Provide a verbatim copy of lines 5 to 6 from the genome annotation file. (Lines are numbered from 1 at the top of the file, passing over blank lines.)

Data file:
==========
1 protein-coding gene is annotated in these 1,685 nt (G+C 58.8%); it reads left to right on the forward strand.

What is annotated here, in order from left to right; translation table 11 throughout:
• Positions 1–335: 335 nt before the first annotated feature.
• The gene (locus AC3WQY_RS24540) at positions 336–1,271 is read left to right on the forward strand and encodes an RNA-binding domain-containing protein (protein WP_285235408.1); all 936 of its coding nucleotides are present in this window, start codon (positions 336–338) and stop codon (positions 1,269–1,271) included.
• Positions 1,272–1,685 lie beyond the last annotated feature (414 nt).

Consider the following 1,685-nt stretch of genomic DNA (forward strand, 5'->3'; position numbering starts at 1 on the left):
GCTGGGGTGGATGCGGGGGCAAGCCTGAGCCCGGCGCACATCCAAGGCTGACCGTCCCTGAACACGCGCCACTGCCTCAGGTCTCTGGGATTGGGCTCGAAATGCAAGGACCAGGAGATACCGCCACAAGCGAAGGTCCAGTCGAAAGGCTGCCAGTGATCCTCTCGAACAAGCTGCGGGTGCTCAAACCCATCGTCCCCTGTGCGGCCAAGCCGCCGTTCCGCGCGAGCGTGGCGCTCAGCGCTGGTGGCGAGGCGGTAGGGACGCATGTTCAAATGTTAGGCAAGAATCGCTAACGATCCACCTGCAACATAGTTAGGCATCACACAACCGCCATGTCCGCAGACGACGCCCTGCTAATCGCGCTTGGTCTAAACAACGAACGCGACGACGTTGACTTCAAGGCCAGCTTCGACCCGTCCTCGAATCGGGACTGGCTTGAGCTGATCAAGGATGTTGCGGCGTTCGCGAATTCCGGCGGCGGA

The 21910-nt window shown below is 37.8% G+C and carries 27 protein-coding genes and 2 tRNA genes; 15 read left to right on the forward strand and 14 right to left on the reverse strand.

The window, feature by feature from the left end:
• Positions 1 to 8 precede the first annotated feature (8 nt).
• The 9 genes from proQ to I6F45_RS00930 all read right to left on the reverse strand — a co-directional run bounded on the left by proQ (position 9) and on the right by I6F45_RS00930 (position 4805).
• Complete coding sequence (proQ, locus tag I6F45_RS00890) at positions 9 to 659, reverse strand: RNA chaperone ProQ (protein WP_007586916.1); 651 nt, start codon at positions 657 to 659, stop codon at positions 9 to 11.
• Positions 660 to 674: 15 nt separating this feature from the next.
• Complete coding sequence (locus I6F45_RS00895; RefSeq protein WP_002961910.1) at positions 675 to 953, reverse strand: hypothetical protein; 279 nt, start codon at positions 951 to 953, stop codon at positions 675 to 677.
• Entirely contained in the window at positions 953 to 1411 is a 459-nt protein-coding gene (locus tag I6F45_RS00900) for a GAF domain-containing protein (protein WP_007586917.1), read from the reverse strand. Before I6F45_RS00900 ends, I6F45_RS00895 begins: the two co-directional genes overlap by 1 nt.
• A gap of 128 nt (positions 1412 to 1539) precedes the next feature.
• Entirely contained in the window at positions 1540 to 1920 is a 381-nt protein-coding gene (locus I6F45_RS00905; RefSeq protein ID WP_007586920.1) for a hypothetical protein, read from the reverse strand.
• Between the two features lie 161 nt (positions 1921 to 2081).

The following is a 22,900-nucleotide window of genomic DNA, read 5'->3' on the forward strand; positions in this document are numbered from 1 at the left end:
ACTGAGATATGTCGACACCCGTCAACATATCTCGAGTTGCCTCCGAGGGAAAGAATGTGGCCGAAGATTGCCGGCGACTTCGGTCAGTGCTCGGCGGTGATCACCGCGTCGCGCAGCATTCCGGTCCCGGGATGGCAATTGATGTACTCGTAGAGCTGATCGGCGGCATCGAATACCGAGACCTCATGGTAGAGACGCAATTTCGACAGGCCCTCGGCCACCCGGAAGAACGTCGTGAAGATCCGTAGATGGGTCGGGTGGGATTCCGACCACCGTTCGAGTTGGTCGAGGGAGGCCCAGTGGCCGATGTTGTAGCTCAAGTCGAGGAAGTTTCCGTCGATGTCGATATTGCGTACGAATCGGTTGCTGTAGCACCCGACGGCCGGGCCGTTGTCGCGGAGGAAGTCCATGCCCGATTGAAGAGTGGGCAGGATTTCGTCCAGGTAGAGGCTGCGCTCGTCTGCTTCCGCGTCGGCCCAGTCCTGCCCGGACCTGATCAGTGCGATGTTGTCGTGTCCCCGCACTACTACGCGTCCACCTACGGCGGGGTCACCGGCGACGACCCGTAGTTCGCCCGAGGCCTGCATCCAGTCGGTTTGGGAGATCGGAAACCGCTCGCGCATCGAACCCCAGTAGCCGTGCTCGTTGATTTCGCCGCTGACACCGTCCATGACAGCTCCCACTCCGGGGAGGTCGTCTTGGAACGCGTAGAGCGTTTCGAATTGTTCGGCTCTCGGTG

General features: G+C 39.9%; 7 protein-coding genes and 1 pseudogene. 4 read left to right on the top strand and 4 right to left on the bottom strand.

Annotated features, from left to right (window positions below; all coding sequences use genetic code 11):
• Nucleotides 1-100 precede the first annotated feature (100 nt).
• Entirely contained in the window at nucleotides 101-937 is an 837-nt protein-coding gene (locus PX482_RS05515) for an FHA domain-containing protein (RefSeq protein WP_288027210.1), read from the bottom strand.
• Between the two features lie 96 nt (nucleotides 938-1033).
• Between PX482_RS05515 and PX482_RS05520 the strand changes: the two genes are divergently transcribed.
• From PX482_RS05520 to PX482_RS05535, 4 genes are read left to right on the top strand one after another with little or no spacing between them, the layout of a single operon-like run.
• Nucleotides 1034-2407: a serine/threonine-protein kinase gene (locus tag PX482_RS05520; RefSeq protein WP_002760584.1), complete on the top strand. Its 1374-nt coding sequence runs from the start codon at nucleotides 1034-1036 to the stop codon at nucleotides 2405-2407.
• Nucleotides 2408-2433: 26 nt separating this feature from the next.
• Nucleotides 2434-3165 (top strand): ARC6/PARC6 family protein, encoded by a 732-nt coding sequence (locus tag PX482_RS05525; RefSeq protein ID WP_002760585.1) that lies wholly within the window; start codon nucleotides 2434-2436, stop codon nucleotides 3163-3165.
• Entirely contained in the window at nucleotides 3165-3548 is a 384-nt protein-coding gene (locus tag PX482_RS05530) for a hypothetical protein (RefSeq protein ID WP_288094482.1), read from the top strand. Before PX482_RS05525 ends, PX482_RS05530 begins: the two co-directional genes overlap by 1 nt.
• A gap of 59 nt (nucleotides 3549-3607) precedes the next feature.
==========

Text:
• Positions 1,272–1,685 lie beyond the last annotated feature (414 nt).

Consider the following 1,685-nt stretch of genomic DNA (forward strand, 5'->3'; position numbering starts at 1 on the left):